Heart Size and Racing Performance in Trotters

When it comes to the hearts of Standardbred racehorses, size does matter. Danish researchers recently published the results of an echocardiographic study in which they found that heart size correlated with athletic performance. However, "excellent cardiac function is only one of the important requirements to become a successful athletic horse," concluded the authors.

Heart size has long been believed as an indicator of talent in racehorses, and it has been shown that Thoroughbreds in training have hearts that are larger than untrained Thoroughbreds. The same is true in Standardbreds.

According to the Rikke Buhl, DVM, PhD, and other researchers at Denmark's Royal Veterinary and Agricultural University, human studies using echocardiography (a test that uses high-frequency sound waves to image the heart and surrounding tissues) have suggested that athletic training might be associated with an increase in the size of the left ventricle (the lower left chamber of the heart, which pumps oxygenated blood out to the body) secondary to increased wall thickness, increased chamber diameter, or both.

The study, which appeared in the Journal of the American Veterinary Medical Association, detailed the study of 132 trotters (76 females and 56 males). The horses were all untrained 2-year-olds when the study began. The veterinarians looked at each horse's heart four times at six-month intervals using echocardiography. They combined this information with data on training intensity and racing performance for the 103 horses that completed the study.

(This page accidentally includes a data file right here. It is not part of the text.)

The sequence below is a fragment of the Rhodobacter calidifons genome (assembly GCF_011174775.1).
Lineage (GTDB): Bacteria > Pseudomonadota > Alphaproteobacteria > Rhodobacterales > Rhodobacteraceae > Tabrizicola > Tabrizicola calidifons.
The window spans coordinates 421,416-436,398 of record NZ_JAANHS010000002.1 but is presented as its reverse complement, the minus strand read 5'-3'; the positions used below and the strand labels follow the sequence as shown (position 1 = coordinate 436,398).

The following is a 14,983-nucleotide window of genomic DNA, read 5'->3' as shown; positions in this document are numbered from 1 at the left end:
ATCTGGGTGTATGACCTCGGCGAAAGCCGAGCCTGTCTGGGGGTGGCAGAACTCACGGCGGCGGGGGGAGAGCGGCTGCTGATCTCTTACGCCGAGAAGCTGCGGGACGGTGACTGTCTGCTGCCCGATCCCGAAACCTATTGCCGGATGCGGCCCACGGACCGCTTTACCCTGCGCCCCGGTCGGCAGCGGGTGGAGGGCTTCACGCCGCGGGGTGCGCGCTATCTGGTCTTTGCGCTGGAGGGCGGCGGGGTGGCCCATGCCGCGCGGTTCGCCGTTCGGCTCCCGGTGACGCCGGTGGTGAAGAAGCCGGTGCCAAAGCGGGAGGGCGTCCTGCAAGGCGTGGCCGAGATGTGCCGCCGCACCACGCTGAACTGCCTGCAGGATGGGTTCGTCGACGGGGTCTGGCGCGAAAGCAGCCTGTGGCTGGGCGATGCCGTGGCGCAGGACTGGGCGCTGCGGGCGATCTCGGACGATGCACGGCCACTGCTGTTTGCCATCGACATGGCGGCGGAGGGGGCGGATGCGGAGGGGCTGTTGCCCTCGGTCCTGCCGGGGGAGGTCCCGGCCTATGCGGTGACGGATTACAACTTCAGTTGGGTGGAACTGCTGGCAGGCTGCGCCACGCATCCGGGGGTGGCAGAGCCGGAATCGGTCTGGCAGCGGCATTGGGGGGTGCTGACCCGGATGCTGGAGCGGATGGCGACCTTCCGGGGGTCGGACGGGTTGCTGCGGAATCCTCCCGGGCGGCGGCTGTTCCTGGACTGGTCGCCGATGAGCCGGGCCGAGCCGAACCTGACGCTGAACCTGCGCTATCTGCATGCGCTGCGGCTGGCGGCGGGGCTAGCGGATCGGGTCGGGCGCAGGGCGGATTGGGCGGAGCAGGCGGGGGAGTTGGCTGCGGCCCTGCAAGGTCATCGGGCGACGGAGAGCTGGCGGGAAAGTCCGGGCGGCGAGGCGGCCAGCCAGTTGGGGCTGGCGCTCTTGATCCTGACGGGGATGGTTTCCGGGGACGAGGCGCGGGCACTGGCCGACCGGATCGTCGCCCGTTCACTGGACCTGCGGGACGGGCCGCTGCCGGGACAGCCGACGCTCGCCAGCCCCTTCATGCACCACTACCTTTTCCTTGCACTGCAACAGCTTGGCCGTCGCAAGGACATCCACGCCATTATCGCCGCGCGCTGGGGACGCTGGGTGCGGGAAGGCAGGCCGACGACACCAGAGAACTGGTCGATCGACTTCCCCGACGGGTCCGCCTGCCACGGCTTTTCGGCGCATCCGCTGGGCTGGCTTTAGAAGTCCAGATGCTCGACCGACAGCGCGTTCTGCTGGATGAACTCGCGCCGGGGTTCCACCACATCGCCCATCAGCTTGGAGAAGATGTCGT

The researchers said that significant heart enlargement took place during the study period. There was a 12% increase in the left ventricular internal diameter in diastole (LVIDd, the internal diameter of the left ventricle as it fills up with blood to pump into the aorta, which takes blood to the rest of the body), a 40.3% in the estimated left ventricular muscle mass (LV mass), and in the mean wall thickness attributable to eccentric left ventricular hypertrophy (thickening of the ventricle with dilation, 11.6%). These changes are characteristic of endurance-trained athletes.

Estimated body weight was positively correlated with left ventricular size; malles had larger LVIDd and LV mass than females, and horses that were racing had larger LV mass than unraced horses, all findings which correlated with previous study results. The relationship between LV size and race performance was strongest at the time of the fourth examination when the horses were 3-year-olds.

While all 103 horses raced at least three times, only 63 were racing regularly by the end of their 3-year-old year, which the authors stated was a normal rate for trotters in Denmark.

The authors warned, "This study design was not able to define the extent to which normal physiological growth, training, management, and genetic effects separately influenced the degree of cardiac changes."

About the Author

Stephanie L. Church, Editor-in-Chief

Stephanie L. Church, Editor-in-Chief, received a B.A. in Journalism and Equestrian Studies from Averett College in Danville, Virginia. A Pony Club and 4-H graduate, her background is in eventing, and she is schooling her recently retired Thoroughbred racehorse, Happy, toward a career in that discipline. She also enjoys traveling, photography, cycling, and cooking in her free time.

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